At the time of his pre-adolescence and particularly in his adolescence, he wants and needs to take on responsibilities and make contacts of his own. The development of his whole personality, his individuality and his social behavior depend very much on this period. The young adolescent wants to loosen if not to cut, the emotional ties with his family and learn to take steps on his own. This is the time when parents, and often also teachers, are baffled by the "new and strange" person they suddenly see before them. They are often too tightly attached to the youngster and unwilling to allow him too much freedom of movement, with the resultant quarrels and disagreements between parent and child. This is the time for change of environment, this is the time for the youngster to go away to boarding school.

New standards and a different environment develop in the student a wider perspective. He no longer has to fight his home environment with its limiting out look. He can discuss and match wits with his contemporaries most of the time; and the adults who surround him, the teachers or educators at the boarding school often become for him the new idols&emdash;which he could no longer see in his mother or father. Also, since the student does not live too closely with the adults of his new school, they can have a more objective approach to him than, very often, can the parents.

Generally, when such a youngster comes home for his vacations, he finds a great deal of pleasure in being with his parents. A mutual respect has developed which was formerly masked by the daily small disagreements which surround the growing adults. Parents often wonder why the boarding school should "make such a change" in their adolescent boy or girl, and I have had parents who felt rather guilty, because it seemed a reflection on their lack of ability to educate their child. On the contrary, only that child whose standards have been set high enough in his early childhood, and who has felt secure in the environment of his family, can develop such independence as mentioned above. New standards are not achieved where old ones had not been set. And the setting of these standards is one of the fundamental principles of good education. We all desire to have our young grow up as strong individuals who can take their place in society without loss of their personality. The development of this individuality is furthered best in the most objective surroundings of the boarding school.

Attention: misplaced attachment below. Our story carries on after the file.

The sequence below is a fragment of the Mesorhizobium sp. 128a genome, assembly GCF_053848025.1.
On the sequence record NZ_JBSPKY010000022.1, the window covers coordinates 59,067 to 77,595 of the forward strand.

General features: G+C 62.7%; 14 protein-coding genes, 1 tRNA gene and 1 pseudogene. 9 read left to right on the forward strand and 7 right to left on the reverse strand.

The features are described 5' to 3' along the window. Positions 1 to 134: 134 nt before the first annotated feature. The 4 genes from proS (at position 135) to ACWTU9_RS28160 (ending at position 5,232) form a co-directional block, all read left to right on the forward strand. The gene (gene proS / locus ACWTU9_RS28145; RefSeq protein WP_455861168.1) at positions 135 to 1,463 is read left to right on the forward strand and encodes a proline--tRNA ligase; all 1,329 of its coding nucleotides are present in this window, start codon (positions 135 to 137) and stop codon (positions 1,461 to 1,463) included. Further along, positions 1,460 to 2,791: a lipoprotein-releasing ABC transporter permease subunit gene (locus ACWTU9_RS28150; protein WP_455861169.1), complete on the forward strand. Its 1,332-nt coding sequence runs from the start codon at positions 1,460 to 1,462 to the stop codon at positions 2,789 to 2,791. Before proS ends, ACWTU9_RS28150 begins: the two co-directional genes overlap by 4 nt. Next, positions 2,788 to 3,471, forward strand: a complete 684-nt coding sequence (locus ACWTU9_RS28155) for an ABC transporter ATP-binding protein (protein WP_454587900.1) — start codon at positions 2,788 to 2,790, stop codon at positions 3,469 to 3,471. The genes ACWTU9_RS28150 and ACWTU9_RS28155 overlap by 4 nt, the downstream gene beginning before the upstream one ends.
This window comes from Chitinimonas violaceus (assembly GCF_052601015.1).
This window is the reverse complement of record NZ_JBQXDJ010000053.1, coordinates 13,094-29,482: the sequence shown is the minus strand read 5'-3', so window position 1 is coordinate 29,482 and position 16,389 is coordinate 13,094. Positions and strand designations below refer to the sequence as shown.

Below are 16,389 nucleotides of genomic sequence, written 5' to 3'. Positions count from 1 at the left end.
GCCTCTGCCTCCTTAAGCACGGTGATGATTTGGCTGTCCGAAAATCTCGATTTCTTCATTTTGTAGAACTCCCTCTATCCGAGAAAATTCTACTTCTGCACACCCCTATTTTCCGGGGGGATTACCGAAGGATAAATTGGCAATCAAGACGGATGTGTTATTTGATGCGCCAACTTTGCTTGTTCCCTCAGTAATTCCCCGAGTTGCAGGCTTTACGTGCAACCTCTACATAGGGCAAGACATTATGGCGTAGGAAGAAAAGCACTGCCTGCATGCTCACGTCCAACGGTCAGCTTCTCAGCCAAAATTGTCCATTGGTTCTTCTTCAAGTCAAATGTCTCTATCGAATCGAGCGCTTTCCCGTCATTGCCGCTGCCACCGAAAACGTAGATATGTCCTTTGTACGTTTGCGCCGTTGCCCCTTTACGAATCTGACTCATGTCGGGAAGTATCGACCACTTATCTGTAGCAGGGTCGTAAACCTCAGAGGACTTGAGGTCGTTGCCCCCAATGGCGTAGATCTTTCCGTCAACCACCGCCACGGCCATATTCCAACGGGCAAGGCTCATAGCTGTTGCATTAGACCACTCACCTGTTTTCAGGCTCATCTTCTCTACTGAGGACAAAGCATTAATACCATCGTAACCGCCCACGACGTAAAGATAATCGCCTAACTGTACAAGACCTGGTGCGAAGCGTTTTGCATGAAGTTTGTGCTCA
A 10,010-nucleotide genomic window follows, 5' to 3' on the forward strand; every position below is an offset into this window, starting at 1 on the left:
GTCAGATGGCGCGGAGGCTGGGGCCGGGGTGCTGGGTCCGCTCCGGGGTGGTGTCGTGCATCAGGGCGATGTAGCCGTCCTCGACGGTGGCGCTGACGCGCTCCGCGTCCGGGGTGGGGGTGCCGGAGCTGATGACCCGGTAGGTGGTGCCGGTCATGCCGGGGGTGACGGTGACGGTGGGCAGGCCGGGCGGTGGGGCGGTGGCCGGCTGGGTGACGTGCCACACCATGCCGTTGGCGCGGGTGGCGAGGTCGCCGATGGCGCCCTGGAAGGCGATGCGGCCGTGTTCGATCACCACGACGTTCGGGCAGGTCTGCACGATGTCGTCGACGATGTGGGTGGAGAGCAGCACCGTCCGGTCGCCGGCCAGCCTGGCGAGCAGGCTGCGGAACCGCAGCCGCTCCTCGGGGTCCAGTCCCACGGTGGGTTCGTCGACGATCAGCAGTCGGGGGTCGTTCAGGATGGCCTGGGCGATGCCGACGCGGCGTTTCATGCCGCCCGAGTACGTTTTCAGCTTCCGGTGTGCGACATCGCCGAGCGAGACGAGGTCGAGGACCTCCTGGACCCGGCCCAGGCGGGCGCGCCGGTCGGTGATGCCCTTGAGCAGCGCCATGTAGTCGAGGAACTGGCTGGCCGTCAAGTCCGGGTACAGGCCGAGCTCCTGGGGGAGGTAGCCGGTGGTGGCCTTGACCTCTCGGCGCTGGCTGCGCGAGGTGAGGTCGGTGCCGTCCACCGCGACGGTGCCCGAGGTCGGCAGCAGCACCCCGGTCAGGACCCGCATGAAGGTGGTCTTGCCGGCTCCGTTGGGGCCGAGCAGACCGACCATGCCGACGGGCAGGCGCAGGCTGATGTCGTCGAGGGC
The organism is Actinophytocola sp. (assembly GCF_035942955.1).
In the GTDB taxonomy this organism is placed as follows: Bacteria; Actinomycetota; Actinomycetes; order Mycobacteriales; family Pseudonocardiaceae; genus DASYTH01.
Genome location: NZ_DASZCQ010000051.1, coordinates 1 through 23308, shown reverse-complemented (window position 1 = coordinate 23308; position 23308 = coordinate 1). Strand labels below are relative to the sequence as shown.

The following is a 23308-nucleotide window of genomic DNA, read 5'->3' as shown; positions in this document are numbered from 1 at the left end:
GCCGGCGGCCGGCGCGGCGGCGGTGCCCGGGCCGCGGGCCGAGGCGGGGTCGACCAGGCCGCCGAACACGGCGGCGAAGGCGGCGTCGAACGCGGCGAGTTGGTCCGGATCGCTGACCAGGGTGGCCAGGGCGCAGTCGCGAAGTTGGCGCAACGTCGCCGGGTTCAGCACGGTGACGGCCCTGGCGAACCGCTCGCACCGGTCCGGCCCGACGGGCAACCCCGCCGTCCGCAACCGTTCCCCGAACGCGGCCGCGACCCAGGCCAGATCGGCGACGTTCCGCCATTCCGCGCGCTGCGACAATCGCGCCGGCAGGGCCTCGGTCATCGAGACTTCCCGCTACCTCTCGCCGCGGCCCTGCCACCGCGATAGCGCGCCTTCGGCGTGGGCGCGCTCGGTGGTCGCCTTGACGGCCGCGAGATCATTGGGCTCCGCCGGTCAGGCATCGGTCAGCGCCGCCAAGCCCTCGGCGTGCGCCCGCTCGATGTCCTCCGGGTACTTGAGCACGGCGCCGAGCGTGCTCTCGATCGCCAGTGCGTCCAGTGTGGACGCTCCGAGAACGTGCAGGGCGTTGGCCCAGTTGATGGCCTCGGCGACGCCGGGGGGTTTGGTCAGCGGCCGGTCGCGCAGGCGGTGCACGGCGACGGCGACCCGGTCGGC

To be sure, there are many homes where the adolescent is allowed to grow and develop according to his own needs and capacities. But one would be surprised, even in such cases, to see the change which takes place, how much more growth is apparent, after the child has had schooling away from home. Some parents believe that it is early enough for the youngster to leave home when he goes to college, but we have learned from experience that those adjusting to college life most easily are the students who have already had the opportunity to develop their own personality at a boarding school in the pre-college days. Generally they have a more mature approach to their studies, have an easier manner in discussions with their professors and accept the routine of college life more readily.

Certainly, the choice of the boarding school is of utmost importance, and while some youngsters develop better in the more formal and traditional schools which segregate the sexes, for many students the co-educational boarding school, with its home environment and closer relationship to normal life, is best suited. Since educators generally have not yet made up their minds which of the two is better, parents will have to make the necessary choice for their child.

The case of the boarding school is a very real one, and parents should very carefully weigh all sides of the question before deciding what kind of school will be best for their youngster.

reprinted from The Educational Register, 1954-55 edition